Another interesting phenomenon is the fact that coloured stones are particularly popular for second time marriages and this is thought to be attributable to a desire to purchase something totally different from the first ring. Although it is true to say the coloured stone market is predominantly centred upon emerald, ruby and sapphire, some more exotic coloured gems are starting to make more of an impact. Beautiful Brazilian Paraiba tourmaline rings are becoming increasingly popular, as are green sapphire, spinel, morganite, amethyst, alexandrite, pink sapphire, golden beryl and many more. The range of hues and colours opened up by this ever expanding spectrum of gemstones allows designers and craftspeople to express the personality of both the end wearer and his or her partner. There are also interesting financial incentives for purchasing coloured gemstone engagement rings, as their price point is, in many cases, below that of diamonds. Having said this it is however important to note that some high end Colombian emeralds, Mogok (Burmese) rubies and Kashmir sapphires can fetch many tens of thousands of dollars per carat, often placing them at a substantial premium to many diamonds. Another key advantage that coloured gems possess over diamonds lies in the density of the stones. Diamonds are to be found at 10 on the (1-10) Mohs scale of mineral hardness and are consequently up to 30% denser than emeralds (@ 7.5), resulting in the physical dimensions of an emerald being significantly larger per carat.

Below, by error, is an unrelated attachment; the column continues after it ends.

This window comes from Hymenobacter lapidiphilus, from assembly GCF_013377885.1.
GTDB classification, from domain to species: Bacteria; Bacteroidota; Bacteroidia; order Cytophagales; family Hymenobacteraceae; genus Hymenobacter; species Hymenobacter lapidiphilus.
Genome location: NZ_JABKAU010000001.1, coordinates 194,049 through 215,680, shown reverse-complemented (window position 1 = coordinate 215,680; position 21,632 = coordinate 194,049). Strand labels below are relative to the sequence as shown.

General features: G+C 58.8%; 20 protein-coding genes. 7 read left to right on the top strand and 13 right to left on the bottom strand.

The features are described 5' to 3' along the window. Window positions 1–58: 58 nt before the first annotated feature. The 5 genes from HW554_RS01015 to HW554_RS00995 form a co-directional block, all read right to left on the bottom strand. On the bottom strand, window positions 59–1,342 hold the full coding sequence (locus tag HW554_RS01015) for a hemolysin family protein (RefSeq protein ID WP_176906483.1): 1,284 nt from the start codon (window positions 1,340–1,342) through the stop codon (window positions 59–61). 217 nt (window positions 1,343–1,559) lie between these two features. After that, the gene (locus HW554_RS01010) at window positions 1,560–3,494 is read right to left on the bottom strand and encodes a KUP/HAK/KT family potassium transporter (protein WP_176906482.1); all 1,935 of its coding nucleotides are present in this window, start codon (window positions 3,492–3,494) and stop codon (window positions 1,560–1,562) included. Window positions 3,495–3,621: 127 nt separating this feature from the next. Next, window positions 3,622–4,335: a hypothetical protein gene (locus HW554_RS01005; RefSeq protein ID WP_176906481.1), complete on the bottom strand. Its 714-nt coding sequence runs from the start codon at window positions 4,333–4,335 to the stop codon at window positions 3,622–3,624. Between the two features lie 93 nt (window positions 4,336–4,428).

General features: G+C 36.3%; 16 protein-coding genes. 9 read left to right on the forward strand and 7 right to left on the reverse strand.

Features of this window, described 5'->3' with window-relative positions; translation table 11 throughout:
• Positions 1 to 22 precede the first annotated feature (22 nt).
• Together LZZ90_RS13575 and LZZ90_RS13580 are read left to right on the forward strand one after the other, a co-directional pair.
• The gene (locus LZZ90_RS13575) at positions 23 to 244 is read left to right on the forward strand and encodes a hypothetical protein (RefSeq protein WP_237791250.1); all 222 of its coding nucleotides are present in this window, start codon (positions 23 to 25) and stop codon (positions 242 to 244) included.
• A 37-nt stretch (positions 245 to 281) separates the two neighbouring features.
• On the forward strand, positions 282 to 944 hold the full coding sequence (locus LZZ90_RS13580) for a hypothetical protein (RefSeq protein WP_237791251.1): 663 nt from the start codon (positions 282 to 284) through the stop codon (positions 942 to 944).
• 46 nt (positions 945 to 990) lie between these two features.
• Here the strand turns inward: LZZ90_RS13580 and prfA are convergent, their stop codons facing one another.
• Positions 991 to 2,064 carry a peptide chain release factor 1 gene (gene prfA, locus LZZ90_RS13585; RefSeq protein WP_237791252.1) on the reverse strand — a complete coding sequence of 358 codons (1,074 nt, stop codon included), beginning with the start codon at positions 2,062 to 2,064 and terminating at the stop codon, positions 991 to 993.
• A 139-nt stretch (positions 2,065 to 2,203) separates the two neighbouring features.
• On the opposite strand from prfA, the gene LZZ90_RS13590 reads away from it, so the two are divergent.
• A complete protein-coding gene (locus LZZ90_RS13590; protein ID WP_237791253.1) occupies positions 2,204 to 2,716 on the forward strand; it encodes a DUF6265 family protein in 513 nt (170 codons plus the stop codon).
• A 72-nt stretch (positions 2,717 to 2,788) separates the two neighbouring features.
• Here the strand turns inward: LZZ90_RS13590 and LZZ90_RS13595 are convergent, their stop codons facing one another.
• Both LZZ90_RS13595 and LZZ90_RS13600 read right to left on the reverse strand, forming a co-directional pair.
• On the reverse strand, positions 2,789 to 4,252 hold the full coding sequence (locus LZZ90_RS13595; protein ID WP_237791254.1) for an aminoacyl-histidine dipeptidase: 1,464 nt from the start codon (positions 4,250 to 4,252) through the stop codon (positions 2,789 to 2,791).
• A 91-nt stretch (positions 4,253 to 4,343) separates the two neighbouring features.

(A pair of fine Muzo emeralds in natural sunlight)
When it comes to choosing a coloured gemstone for a ring, there are some important factors to consider. Firstly, and perhaps most intuitively, which colour reflects you most accurately? Unlike diamonds, many coloured stones are naturally included and it is so often the colour saturation and tone that determines the popularity (and hence the price) of the gem. Consider whether you want a bold centre stone, where the stone’s the ‘star,’ or a more intricate band, possibly containing numerous small (pointer) stones in pavé and/or halo settings. Size matters: a lady with a more petit hand may not suit an enormous rock and very large settings can cause practicality issues with day to day life. It is also worth considering whether your partner has a stone that is of particular interest to them. This could take the form of a birthstone or a gem that has particular sentimental value or attachment. If there is a family heirloom engagement ring, it may be worth remounting, resetting or adjusting this existing piece to meet your current tastes. You will be amazed how easy it is to breath fresh life into an antique piece of jewellery with a redesign and/or the addition of new stones. Finally, and most importantly, have fun with whatever stone(s), setting and design you choose for that most important of gifts!
(A beautiful Colombian emerald can make the ideal centrepiece)
Here is a list of the generally recognised birthstones, to give you some food for thought:
For more information and to view our vast range of coloured stones visit our website